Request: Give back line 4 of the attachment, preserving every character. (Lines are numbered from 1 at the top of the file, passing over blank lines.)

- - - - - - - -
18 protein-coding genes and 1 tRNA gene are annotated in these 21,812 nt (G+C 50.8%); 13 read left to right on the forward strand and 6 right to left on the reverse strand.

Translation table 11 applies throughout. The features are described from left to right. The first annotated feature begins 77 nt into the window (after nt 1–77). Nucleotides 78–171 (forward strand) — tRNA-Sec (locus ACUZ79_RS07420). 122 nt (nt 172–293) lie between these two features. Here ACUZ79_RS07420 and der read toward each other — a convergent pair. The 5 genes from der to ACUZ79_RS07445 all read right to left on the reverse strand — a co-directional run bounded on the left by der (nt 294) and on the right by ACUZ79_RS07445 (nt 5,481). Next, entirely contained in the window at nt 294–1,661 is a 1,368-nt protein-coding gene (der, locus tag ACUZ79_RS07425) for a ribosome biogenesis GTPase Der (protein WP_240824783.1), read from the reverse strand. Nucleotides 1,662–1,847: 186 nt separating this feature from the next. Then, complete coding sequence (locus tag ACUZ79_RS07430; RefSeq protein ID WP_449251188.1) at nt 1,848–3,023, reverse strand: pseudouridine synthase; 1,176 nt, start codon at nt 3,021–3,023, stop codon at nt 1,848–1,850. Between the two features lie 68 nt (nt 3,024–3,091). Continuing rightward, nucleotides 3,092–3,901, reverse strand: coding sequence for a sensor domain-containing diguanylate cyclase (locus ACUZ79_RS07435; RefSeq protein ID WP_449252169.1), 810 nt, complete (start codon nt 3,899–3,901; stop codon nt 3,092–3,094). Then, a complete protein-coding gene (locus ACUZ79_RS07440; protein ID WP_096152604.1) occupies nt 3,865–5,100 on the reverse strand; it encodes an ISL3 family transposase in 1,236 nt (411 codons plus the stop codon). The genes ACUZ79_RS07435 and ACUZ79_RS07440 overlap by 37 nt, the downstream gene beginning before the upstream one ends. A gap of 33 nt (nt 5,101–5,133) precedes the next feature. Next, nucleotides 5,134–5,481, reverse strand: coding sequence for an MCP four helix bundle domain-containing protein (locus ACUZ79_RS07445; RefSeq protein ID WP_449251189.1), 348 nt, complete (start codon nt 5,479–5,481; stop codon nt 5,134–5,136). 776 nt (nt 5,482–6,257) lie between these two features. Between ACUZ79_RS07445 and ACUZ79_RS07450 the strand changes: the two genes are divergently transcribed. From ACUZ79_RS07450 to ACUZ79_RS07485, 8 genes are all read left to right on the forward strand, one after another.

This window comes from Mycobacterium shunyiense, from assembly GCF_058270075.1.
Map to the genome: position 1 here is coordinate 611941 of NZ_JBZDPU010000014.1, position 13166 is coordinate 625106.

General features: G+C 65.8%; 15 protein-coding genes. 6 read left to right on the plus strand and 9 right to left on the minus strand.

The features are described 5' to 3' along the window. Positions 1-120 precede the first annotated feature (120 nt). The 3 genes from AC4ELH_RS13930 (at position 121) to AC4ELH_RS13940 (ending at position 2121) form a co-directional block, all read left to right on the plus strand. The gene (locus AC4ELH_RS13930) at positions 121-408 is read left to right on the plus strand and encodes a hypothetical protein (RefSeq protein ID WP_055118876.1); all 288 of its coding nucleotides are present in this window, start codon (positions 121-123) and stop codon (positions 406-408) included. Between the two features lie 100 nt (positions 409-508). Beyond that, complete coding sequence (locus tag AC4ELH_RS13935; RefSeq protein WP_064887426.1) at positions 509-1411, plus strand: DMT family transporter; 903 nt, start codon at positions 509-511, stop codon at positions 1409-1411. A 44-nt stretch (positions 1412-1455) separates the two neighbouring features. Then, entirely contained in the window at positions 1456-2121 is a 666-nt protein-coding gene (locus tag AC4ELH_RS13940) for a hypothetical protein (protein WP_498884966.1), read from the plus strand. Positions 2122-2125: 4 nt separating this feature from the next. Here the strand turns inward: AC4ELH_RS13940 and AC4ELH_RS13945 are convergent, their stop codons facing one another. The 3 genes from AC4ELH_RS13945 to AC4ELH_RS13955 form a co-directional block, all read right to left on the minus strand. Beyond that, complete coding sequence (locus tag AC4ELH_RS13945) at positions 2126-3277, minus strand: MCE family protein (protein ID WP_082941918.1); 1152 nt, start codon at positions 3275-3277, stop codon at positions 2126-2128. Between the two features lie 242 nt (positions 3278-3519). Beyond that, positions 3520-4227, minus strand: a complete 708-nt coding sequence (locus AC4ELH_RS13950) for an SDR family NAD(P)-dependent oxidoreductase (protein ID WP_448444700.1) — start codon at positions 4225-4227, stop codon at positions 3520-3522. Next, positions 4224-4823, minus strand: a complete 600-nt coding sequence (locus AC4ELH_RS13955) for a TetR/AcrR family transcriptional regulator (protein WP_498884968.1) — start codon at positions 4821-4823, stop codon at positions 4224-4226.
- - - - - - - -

Map to the genome: position 1 here is coordinate 611941 of NZ_JBZDPU010000014.1, position 13166 is coordinate 625106.